With COVID-19 transmission slowed by immunity through vaccinations and past infections, local and state health officials are scaling back their response while keeping ready should another surge come.
Sunday marked the two-year anniversary of Weld County health officials announcing the virus’ presence in the county. Since its arrival in Weld, the virus has infected more than 81,000 people and killed nearly 650 people, according to the county.
After the latest wave in cases – which started to pick up in mid-December in Weld County before peaking in January – cases have dropped to lows not seen since last summer. Mark Lawley, executive director of the Weld County Department of Public Environment and Health, said he met with local hospital system officials earlier this month as part of his regular weekly meetings and heard the situation has improved.
“The hospitals were getting hit pretty hard with cases, a lot of people in the ICU with COVID,” he said of the December-January spike in cases. “It’s improved on their end. They still have cases, but it’s nothing like it was a few months ago. “
Though the omicron variant generally causes less severe disease than prior variants, its ability to evade immunity pushed daily case counts to new highs in the past two months. Weld County’s daily cases peaked at 1,024 on Jan. 24. Prior to the most recent wave, the most cases reported in a single day was 437 in November 2020.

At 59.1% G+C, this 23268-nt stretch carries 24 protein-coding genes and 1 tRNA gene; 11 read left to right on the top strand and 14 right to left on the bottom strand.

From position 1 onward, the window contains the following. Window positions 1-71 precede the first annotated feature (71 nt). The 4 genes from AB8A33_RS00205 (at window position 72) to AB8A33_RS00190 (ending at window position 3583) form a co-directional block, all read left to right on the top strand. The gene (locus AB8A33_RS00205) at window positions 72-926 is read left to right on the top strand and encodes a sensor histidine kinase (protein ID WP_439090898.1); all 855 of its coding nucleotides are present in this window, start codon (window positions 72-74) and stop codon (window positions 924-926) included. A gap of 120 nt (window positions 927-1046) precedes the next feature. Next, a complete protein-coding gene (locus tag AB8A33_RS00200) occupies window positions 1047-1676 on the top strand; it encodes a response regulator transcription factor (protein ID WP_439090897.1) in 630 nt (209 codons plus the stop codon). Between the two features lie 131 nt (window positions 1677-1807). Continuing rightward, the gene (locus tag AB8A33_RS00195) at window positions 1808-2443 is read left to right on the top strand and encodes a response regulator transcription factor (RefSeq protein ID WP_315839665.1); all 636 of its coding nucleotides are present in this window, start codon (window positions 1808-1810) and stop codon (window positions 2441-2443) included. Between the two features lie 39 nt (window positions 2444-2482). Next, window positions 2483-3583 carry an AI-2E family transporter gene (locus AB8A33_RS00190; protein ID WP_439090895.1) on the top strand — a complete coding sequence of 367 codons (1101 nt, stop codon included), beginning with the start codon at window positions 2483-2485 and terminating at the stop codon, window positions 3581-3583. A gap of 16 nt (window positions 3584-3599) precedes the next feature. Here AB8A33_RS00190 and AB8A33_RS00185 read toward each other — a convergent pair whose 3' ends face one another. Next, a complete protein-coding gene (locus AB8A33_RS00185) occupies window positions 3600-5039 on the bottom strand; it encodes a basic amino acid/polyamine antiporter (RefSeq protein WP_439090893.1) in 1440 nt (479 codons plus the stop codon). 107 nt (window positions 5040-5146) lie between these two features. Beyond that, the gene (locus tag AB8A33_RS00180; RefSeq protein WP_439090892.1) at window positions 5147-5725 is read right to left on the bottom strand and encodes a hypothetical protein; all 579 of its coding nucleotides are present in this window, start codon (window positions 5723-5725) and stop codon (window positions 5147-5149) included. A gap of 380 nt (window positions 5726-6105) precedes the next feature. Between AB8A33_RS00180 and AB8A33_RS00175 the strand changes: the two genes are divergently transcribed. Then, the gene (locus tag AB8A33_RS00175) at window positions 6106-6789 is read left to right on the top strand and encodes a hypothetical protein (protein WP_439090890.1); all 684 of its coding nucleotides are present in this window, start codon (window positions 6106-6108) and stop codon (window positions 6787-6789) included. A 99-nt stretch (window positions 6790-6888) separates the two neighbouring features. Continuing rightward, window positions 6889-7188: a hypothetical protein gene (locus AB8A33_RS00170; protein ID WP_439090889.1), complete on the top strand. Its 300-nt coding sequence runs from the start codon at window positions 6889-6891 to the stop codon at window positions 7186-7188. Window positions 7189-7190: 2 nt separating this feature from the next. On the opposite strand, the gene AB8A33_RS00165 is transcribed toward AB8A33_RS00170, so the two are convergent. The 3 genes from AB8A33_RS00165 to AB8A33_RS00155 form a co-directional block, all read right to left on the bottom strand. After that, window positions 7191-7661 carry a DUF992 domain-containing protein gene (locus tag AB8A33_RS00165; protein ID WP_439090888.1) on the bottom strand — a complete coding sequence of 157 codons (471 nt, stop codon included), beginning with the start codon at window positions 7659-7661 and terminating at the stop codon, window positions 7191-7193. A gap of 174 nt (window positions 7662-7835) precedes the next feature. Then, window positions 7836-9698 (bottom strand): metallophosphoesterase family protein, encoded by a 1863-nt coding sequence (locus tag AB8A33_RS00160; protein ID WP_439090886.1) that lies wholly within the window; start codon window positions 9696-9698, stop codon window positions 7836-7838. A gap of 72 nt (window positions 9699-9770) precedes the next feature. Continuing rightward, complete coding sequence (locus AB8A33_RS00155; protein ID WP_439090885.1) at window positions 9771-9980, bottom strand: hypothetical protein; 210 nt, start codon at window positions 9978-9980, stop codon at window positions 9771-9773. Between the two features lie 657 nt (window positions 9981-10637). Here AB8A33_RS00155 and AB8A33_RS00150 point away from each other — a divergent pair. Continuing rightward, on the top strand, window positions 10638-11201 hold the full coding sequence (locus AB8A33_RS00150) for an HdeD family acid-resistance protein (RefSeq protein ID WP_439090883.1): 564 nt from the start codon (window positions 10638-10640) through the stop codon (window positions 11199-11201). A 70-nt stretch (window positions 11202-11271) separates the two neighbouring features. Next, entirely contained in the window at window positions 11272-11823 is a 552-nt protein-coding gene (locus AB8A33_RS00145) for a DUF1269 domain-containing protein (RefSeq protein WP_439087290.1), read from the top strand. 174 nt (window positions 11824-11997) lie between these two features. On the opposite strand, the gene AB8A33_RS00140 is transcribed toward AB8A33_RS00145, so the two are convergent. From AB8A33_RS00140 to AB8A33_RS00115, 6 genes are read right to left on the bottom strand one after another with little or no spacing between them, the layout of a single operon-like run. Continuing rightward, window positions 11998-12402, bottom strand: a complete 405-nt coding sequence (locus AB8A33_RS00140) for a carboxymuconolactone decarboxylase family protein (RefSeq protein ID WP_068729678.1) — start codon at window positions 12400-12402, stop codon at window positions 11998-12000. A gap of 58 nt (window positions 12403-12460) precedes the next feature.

Mitzi Moran, CEO of Sunrise Community Health, said the latest surge was difficult to battle, particularly for those in health care.
“During the other surges, the rest of the community and community leaders were trying to help. They were masking. They were staying home. They weren’t holding big events, ”she said. “This surge, that was all gone.”
The lack of support relative to prior surges made the decrease in transmission all the more relieving, she said. Sunrise’s walk-in numbers are down considerably, from nearly 1,000 in mid-January to the normal of about 200 to 250.
In Weld County, the positive test rate is 3.27%, almost a tenth of what it was in mid-January. That statistic is likely artificially deflated by the wider availability of at-home testing resulting in fewer cases reported to health authorities, Moran warned.
The state began scaling down community vaccination sites in late February, as Gov. Jared Polis announced the state’s roadmap to prepare for future surges of the virus. The plan includes establishing readiness standards, surge planning, investing in the health care work force, normalizing COVID-19 treatment in traditional settings and engaging the federal government in endemic response, pandemic readiness and other reforms.
The lull is giving health officials the opportunity to put resources into dealing with other concerns.
While county officials will still track COVID-19 and publish data regularly, it has scaled back the frequency and detail of case and hospital data. Sunrise is turning its focus back to primary care, which was limited due to the need to divert resources to COVID-19 care.
“This was a long dark tunnel with no light, and now that light’s getting bigger, and we can see it,” Moran said. “There’s some emotional relief there.”
Lawley said the county is continuing its strategy to encourage testing and vaccinations, administering vaccines to as many people who want to be vaccinated and continuing case investigations.